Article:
Comparative Guides
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Results: 4 Answers
Corporate Tax
3.
Investment in capital assets
3.1
How is investment in capital assets treated – does tax treatment follow the accounts (eg, depreciation) or are there specific rules about the write-off for tax purposes of investment in capital assets?
 
Kenya
The general principle in Kenya is that, unless expressly provided otherwise, expenses are tax deductible if they are incurred wholly and exclusively to generate taxable income, save for any expenditure that is capital in nature, and any loss, diminution or exhaustion of capital such as depreciation or impairment. There are no specific rules governing depreciation and impairment, and the rates applied largely follow the accounts.

However, wear and tear allowance is permitted at varying rates (on a straight-line basis), ranging from 12.5% to 37.5% for certain asset classes used for business purposes. Investment deduction is applicable on the construction of a building and on the purchase and installation therein of new machinery, where the owner of that machinery – being also the owner or lessee of that building – uses that machinery in that building for the purposes of manufacture. Investment deduction can be claimed in the year of income in which the building and equipment are first used. The rate of investment deduction is 100%. Where an investment in excess of KES 200 million ($2 million) is made outside the municipalities of Mombasa, Kisumu or the City of Nairobi, the applicable investment deduction rate is 150%.

Where a party incurs capital expenditure on the construction of an industrial building to be used in a business carried on by it or its lessee, a deduction known as ‘industrial building allowance’ shall be made in computing the gains or profits of that party for any year of income in which the building is used, at a rate of 10% on a straight-line basis. ‘Industrial building’, for the purposes of the Income Tax Act, means a building in use as a transport, dock, bridge, tunnel, inland navigation, water, electricity or hydraulic power undertaking.

A commercial building allowance at the rate of 25% is applicable on the construction of a commercial building (defined as a building for use as an office, shop or showroom, but excluding buildings which qualify for any other deduction), on condition that roads, power, water, sewers and other social infrastructure are provided.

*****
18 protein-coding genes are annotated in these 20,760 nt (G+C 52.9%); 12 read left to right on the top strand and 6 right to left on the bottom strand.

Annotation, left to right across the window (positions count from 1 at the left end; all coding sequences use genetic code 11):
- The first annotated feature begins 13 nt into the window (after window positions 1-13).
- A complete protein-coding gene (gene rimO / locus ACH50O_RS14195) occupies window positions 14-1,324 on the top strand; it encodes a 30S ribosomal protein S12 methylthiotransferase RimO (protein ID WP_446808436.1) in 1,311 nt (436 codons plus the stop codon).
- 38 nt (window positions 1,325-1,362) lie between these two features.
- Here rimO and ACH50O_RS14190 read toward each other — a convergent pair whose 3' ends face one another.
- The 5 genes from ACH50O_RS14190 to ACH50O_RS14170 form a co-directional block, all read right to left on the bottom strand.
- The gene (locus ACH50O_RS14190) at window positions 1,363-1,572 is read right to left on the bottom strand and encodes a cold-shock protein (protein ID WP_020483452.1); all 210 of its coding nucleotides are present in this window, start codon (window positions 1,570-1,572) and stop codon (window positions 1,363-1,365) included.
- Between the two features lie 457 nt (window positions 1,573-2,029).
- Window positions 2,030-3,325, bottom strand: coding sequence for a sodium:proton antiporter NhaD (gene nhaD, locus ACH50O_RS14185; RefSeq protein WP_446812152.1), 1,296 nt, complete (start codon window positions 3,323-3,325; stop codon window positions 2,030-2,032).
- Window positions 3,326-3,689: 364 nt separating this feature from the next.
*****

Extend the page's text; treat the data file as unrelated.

For tax purposes, a taxpayer that disposes of assets which benefited from wear and tear deductions must make a balancing deduction (where a loss is made) or a balancing charge (where a gain or profit is made) upon ceasing to be the owner of those assets. A balancing charge has the effect of increasing the taxable profits of a company, while a balancing deduction reduces the taxable profits of a company.

For more information about this answer please contact: Daniel Ngumy from Anjarwalla & Khanna
3.2
Are there research and development credits or other tax incentives for investment?
 
Kenya
Pursuant to the Income Tax Act, expenditure of a capital or non-capital nature incurred by a person in scientific research for business purposes is wholly deductible for tax purposes in the year in which the amount is incurred. The term ‘scientific research’ refers to activities in the fields of natural or applied science for the extension of human knowledge and, when applied to any particular business, includes scientific research that may lead to or facilitate an extension of that business.

For more information about this answer please contact: Daniel Ngumy from Anjarwalla & Khanna
3.3
Are inventories subject to special tax or valuation rules?
 
Kenya
Inventory or stock in trade is not subject to any special tax rules. Income tax is charged on the adjusted profit derived from the sale of inventory.

For more information about this answer please contact: Daniel Ngumy from Anjarwalla & Khanna
3.4
Are derivatives subject to any specific tax rules?
 
Kenya
Derivatives are not subject to any specific tax rules in Kenya. The tax applicable to a derivative transaction will depend on the characterisation of the income (eg, interest or capital gains) that is derived from the relevant derivative transaction.

For more information about this answer please contact: Daniel Ngumy from Anjarwalla & Khanna